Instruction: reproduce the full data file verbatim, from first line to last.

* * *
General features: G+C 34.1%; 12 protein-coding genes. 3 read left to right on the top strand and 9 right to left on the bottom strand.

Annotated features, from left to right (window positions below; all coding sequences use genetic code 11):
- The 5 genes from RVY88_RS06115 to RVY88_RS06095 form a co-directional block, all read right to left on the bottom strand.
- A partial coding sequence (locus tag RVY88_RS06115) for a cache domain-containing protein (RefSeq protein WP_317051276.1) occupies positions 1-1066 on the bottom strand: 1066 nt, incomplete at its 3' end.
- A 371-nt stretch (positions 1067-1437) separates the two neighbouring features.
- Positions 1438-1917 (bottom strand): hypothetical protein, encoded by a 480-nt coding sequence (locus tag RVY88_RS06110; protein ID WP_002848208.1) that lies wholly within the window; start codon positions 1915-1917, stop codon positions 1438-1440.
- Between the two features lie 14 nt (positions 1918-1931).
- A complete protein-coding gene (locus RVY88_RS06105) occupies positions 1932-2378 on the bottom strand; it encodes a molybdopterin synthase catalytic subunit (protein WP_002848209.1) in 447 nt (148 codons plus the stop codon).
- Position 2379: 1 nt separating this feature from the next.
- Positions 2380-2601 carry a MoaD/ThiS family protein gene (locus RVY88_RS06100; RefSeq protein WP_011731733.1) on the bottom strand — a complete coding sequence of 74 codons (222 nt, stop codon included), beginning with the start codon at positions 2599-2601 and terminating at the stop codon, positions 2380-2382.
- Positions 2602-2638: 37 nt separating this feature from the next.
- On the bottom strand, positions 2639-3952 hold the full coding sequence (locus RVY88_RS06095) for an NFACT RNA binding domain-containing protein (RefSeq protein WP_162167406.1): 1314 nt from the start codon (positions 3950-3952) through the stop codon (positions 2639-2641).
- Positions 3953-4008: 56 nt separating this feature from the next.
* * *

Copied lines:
General features: G+C 34.1%; 12 protein-coding genes. 3 read left to right on the top strand and 9 right to left on the bottom strand.

Annotated features, from left to right (window positions below; all coding sequences use genetic code 11):
- The 5 genes from RVY88_RS06115 to RVY88_RS06095 form a co-directional block, all read right to left on the bottom strand.
- A partial coding sequence (locus tag RVY88_RS06115) for a cache domain-containing protein (RefSeq protein WP_317051276.1) occupies positions 1-1066 on the bottom strand: 1066 nt, incomplete at its 3' end.
- A 371-nt stretch (positions 1067-1437) separates the two neighbouring features.
- Positions 1438-1917 (bottom strand): hypothetical protein, encoded by a 480-nt coding sequence (locus tag RVY88_RS06110; protein ID WP_002848208.1) that lies wholly within the window; start codon positions 1915-1917, stop codon positions 1438-1440.
- Between the two features lie 14 nt (positions 1918-1931).
- A complete protein-coding gene (locus RVY88_RS06105) occupies positions 1932-2378 on the bottom strand; it encodes a molybdopterin synthase catalytic subunit (protein WP_002848209.1) in 447 nt (148 codons plus the stop codon).
- Position 2379: 1 nt separating this feature from the next.
- Positions 2380-2601 carry a MoaD/ThiS family protein gene (locus RVY88_RS06100; RefSeq protein WP_011731733.1) on the bottom strand — a complete coding sequence of 74 codons (222 nt, stop codon included), beginning with the start codon at positions 2599-2601 and terminating at the stop codon, positions 2380-2382.
- Positions 2602-2638: 37 nt separating this feature from the next.
- On the bottom strand, positions 2639-3952 hold the full coding sequence (locus RVY88_RS06095) for an NFACT RNA binding domain-containing protein (RefSeq protein WP_162167406.1): 1314 nt from the start codon (positions 3950-3952) through the stop codon (positions 2639-2641).
- Positions 3953-4008: 56 nt separating this feature from the next.